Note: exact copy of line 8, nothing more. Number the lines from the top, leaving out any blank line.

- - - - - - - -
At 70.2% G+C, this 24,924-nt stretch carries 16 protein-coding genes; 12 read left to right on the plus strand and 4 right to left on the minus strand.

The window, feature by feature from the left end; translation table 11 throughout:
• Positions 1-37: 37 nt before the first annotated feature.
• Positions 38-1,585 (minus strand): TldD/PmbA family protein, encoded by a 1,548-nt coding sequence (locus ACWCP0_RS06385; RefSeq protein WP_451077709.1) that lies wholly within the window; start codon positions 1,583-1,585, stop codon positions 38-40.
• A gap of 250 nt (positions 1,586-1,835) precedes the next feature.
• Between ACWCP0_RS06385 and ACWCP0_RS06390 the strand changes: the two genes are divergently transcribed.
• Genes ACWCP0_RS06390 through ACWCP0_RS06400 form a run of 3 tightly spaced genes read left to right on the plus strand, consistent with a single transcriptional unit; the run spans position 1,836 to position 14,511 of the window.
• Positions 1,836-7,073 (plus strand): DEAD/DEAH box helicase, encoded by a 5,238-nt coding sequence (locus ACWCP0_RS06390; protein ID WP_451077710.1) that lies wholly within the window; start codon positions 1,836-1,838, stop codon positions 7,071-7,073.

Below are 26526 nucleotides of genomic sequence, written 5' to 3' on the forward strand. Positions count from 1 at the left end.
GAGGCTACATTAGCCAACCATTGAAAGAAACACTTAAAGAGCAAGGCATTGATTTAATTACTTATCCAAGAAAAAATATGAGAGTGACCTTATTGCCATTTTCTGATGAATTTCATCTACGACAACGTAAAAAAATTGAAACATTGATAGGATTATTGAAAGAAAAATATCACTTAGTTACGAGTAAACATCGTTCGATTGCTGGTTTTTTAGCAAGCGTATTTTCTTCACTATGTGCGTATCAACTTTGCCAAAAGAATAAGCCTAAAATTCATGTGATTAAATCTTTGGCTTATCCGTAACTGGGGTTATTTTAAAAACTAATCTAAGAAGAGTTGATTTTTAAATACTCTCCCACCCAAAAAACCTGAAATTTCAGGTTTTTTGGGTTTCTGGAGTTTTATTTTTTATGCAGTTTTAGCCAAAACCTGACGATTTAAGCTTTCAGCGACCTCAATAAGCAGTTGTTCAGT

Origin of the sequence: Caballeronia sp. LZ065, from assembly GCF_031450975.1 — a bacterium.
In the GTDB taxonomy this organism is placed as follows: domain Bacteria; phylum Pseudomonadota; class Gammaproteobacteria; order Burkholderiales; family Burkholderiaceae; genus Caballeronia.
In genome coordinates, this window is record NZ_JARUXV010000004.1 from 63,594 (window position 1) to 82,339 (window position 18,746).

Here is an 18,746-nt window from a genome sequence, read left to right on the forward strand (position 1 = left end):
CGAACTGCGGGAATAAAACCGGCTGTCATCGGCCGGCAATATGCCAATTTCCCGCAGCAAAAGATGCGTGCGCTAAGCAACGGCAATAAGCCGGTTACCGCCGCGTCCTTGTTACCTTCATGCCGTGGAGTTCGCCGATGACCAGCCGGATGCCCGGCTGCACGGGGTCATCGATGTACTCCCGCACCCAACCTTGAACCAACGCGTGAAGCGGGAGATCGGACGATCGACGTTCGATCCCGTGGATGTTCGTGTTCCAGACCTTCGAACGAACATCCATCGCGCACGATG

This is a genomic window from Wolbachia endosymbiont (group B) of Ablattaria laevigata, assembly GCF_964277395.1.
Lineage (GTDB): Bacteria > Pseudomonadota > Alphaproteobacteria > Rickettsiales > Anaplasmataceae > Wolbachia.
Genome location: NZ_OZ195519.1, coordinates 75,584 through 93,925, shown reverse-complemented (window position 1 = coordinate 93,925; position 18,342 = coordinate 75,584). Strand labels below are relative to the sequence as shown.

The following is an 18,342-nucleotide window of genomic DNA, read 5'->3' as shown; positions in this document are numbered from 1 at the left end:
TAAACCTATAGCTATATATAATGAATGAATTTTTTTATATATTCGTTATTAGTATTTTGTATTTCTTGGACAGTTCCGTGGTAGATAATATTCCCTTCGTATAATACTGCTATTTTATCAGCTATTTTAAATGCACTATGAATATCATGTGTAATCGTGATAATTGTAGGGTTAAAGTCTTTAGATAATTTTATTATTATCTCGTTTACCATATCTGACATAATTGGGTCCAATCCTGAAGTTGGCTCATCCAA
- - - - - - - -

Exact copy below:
• Positions 1,836-7,073 (plus strand): DEAD/DEAH box helicase, encoded by a 5,238-nt coding sequence (locus ACWCP0_RS06390; protein ID WP_451077710.1) that lies wholly within the window; start codon positions 1,836-1,838, stop codon positions 7,071-7,073.